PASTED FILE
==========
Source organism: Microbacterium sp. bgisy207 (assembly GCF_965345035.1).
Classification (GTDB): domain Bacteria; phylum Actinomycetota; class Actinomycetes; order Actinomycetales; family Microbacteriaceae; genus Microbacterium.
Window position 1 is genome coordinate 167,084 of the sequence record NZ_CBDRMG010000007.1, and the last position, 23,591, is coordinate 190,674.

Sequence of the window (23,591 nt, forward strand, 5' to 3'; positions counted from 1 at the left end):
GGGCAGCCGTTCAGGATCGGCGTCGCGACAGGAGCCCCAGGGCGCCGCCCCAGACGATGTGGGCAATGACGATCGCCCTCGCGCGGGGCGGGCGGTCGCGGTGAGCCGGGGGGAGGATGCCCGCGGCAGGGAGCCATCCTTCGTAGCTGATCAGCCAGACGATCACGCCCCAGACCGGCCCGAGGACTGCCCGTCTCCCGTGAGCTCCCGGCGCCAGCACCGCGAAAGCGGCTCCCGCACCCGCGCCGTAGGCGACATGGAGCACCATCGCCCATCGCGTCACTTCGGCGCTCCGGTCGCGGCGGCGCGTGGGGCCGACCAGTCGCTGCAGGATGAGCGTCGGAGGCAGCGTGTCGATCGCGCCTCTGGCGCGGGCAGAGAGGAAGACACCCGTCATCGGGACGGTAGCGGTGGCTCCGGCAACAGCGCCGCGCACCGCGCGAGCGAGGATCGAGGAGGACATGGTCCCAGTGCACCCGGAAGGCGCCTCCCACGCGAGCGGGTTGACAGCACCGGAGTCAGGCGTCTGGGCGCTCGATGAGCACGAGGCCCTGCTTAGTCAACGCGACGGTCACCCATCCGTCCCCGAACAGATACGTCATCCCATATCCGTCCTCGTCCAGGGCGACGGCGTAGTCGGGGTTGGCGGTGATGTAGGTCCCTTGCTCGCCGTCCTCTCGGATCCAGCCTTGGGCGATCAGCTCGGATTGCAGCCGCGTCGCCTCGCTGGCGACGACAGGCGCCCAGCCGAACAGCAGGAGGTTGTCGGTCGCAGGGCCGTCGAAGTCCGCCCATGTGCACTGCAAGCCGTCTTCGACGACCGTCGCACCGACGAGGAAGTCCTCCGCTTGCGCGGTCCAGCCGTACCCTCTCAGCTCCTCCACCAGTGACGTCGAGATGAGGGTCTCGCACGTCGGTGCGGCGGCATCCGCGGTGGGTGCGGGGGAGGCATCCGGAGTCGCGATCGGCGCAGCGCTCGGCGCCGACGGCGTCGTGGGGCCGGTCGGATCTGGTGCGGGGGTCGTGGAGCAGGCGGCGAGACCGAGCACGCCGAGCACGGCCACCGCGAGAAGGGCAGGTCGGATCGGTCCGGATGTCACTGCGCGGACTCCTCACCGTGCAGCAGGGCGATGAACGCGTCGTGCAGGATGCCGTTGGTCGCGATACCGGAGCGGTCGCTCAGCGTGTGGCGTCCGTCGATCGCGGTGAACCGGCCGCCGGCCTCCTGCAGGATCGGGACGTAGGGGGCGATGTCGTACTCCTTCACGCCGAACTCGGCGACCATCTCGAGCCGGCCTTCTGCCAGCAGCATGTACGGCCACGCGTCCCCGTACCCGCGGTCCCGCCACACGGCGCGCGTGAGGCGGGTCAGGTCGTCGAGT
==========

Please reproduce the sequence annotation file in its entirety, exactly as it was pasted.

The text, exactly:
Source organism: Microbacterium sp. bgisy207 (assembly GCF_965345035.1).
Classification (GTDB): domain Bacteria; phylum Actinomycetota; class Actinomycetes; order Actinomycetales; family Microbacteriaceae; genus Microbacterium.
Window position 1 is genome coordinate 167,084 of the sequence record NZ_CBDRMG010000007.1, and the last position, 23,591, is coordinate 190,674.

Sequence of the window (23,591 nt, forward strand, 5' to 3'; positions counted from 1 at the left end):
GGGCAGCCGTTCAGGATCGGCGTCGCGACAGGAGCCCCAGGGCGCCGCCCCAGACGATGTGGGCAATGACGATCGCCCTCGCGCGGGGCGGGCGGTCGCGGTGAGCCGGGGGGAGGATGCCCGCGGCAGGGAGCCATCCTTCGTAGCTGATCAGCCAGACGATCACGCCCCAGACCGGCCCGAGGACTGCCCGTCTCCCGTGAGCTCCCGGCGCCAGCACCGCGAAAGCGGCTCCCGCACCCGCGCCGTAGGCGACATGGAGCACCATCGCCCATCGCGTCACTTCGGCGCTCCGGTCGCGGCGGCGCGTGGGGCCGACCAGTCGCTGCAGGATGAGCGTCGGAGGCAGCGTGTCGATCGCGCCTCTGGCGCGGGCAGAGAGGAAGACACCCGTCATCGGGACGGTAGCGGTGGCTCCGGCAACAGCGCCGCGCACCGCGCGAGCGAGGATCGAGGAGGACATGGTCCCAGTGCACCCGGAAGGCGCCTCCCACGCGAGCGGGTTGACAGCACCGGAGTCAGGCGTCTGGGCGCTCGATGAGCACGAGGCCCTGCTTAGTCAACGCGACGGTCACCCATCCGTCCCCGAACAGATACGTCATCCCATATCCGTCCTCGTCCAGGGCGACGGCGTAGTCGGGGTTGGCGGTGATGTAGGTCCCTTGCTCGCCGTCCTCTCGGATCCAGCCTTGGGCGATCAGCTCGGATTGCAGCCGCGTCGCCTCGCTGGCGACGACAGGCGCCCAGCCGAACAGCAGGAGGTTGTCGGTCGCAGGGCCGTCGAAGTCCGCCCATGTGCACTGCAAGCCGTCTTCGACGACCGTCGCACCGACGAGGAAGTCCTCCGCTTGCGCGGTCCAGCCGTACCCTCTCAGCTCCTCCACCAGTGACGTCGAGATGAGGGTCTCGCACGTCGGTGCGGCGGCATCCGCGGTGGGTGCGGGGGAGGCATCCGGAGTCGCGATCGGCGCAGCGCTCGGCGCCGACGGCGTCGTGGGGCCGGTCGGATCTGGTGCGGGGGTCGTGGAGCAGGCGGCGAGACCGAGCACGCCGAGCACGGCCACCGCGAGAAGGGCAGGTCGGATCGGTCCGGATGTCACTGCGCGGACTCCTCACCGTGCAGCAGGGCGATGAACGCGTCGTGCAGGATGCCGTTGGTCGCGATACCGGAGCGGTCGCTCAGCGTGTGGCGTCCGTCGATCGCGGTGAACCGGCCGCCGGCCTCCTGCAGGATCGGGACGTAGGGGGCGATGTCGTACTCCTTCACGCCGAACTCGGCGACCATCTCGAGCCGGCCTTCTGCCAGCAGCATGTACGGCCACGCGTCCCCGTACCCGCGGTCCCGCCACACGGCGCGCGTGAGGCGGGTCAGGTCGTCGAGT